Canada

Canada Notes

July 12 1999
Canada

Canada Notes

July 12 1999

Canada Notes

Canada Day in Twainville

Country superstar Shania Twain returned to her true roots last week, marking Canada Day in the Northern Ontario mining town of Timmins where she grew up. For her first concert there since she made it big in Nashville, Tenn., the town’s population of 45,000 swelled by thousands as visitors from all over the continent came to see the belle with the famous midriff on the final stop of a worldwide tour. Ottawa had the Snowbirds; Quebec a nurses’ strike. “Twainville” had the sultry soloist who kept them rocking in the aisles from the opening bars of Honey,; I’m Home.

Testing the limits of free speech

Canada’s six-year-old child pornography law is headed for the Supreme Court of Canada after the B.C. Court of Appeal found the wording to be too broad and unwieldy. The judgment upheld a lower court ruling in January dismissing possession charges against a retired city planner, John Sharpe, 65, of Vancouver. Reform Leader Preston Manning demanded Parliament be recalled to override the courts. Justice Minister Anne McLellan, while not ruling out using the notwithstanding clause of the Charter of Rights and

Freedoms to set aside the judgment, instead urged the Supreme Court to hear the B.C. government’s appeal quickly. In the majority 2-1 decision, B.C. Justice Anne Rowles said the law effectively criminalizes possession of material created by people from their own imagination without any need to show direct harm to anyone else. “The charter,” she wrote, “should never permit the state to regulate an individuals private recorded thoughts, no matter how objectionable those thoughts might be.” Simple possession of child porn will not be prosecuted in British Columbia until the appeal is heard, but distribution, production and possession for distribution remain crimes.

Tyrelfs battle

Tyrell Dueck, the 13-yearold Saskatchewan boy who chose to put his faith in God instead of chemotherapy in defiance of the medical establishment, died in a Saskatoon hospital. The Dueck family fought two court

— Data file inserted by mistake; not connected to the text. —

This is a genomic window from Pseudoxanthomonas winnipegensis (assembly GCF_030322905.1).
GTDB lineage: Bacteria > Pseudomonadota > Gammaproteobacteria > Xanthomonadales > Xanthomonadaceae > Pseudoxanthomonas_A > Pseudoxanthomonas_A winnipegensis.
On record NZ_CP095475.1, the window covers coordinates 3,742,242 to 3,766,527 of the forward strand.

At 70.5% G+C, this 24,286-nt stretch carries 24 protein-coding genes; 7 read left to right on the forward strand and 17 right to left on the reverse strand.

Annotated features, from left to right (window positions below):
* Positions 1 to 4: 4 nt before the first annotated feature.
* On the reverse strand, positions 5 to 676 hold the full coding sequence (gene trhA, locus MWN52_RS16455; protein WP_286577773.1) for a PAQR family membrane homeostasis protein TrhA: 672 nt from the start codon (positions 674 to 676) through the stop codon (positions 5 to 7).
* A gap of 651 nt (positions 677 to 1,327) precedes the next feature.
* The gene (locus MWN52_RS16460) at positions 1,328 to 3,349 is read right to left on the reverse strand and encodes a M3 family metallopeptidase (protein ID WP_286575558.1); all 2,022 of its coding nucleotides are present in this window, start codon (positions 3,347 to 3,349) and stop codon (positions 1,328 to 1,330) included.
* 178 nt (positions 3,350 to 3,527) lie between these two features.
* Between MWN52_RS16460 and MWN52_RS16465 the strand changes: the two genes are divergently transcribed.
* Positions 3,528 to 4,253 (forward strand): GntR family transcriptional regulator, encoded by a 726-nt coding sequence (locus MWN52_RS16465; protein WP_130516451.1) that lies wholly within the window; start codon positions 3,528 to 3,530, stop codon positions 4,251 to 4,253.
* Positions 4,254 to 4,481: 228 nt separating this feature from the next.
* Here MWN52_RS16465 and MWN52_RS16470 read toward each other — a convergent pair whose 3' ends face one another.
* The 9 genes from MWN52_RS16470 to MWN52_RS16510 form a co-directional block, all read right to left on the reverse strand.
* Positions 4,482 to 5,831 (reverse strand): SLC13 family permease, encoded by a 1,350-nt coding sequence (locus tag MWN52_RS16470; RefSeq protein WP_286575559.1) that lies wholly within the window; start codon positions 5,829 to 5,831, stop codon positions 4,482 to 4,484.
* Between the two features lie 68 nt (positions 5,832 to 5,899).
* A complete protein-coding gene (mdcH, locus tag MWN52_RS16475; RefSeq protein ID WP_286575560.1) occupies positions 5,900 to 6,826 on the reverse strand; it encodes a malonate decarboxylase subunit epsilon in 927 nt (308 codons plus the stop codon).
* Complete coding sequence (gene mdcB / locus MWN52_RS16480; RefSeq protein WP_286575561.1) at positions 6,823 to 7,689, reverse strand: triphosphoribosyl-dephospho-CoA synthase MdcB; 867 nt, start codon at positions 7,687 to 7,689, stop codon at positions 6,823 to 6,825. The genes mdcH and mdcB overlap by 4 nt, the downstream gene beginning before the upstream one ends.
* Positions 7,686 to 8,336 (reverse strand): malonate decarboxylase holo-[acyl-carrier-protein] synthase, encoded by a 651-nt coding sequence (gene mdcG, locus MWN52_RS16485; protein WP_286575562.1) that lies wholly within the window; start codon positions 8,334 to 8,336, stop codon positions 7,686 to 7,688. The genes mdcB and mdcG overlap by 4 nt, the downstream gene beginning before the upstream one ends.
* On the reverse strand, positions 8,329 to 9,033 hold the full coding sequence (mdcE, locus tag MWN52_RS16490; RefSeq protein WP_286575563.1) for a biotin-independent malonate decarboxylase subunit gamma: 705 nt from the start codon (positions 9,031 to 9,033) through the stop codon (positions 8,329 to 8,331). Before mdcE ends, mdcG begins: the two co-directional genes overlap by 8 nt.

orders to refuse conventional treatment after bone cancer was diagnosed in November. One of three children in a deeply religious family, Tyrell spent three weeks at an alternative clinic in Mexico in March and was said at the time to be recovering.

Prosecution aborted

Relatives of the 26 miners killed in the Westray mine explosion seven years ago saw their hopes for justice go up in smoke. An independent report said that Nova Scotia prosecutors acted properly in staying manslaughter and criminal negligence charges against mine managers Gerald Phillips and Roger Parry a year ago. The two were charged within months of the 1992 disaster.

Chased from town

Quebec’s language police are vowing to return to the rebellious anglophone town of Shawville, northwest of Ottawa, where one of their inspectors was shooed away last month by a convoy of local businesspeople. Inspector Lucie Couvrette was taking pictures of the English signs in the town of 1,500 when the local media began taking pictures of her and townspeople followed her about until she left.

Reform’s leaky ship

A leaked Reform party memo asserting that many MPs should be discouraged from running in the next election elicited an angry response from some who felt they were singled out for bucking the party line. Chief party strategist Rick Anderson’s memo surfaced as leader Preston Manning was launching a campaign to have $26 billion cut from federal taxes. It also was revealed the party is $472,000 in debt.

Faint hope

Colin Thatcher, the former Saskatchewan cabinet minister who was sentenced to life in prison for the brutal murder of his ex-wife JoAnn Wilson in 1983, has applied to be eligible for early parole under the controversial faint hope clause. That provision, open to anyone who has served at least 15 years, triggers a judicial review.

Chanteuse at the bar

The ownership of a song is now in the hands of a Supreme Court judge in British Columbia following the conclusion of an elaborate eight-month trial in which pop star Sarah McLachlan was sued by former drummer Darryl Neudorf, who assisted with the singer’s debut album 11 years ago.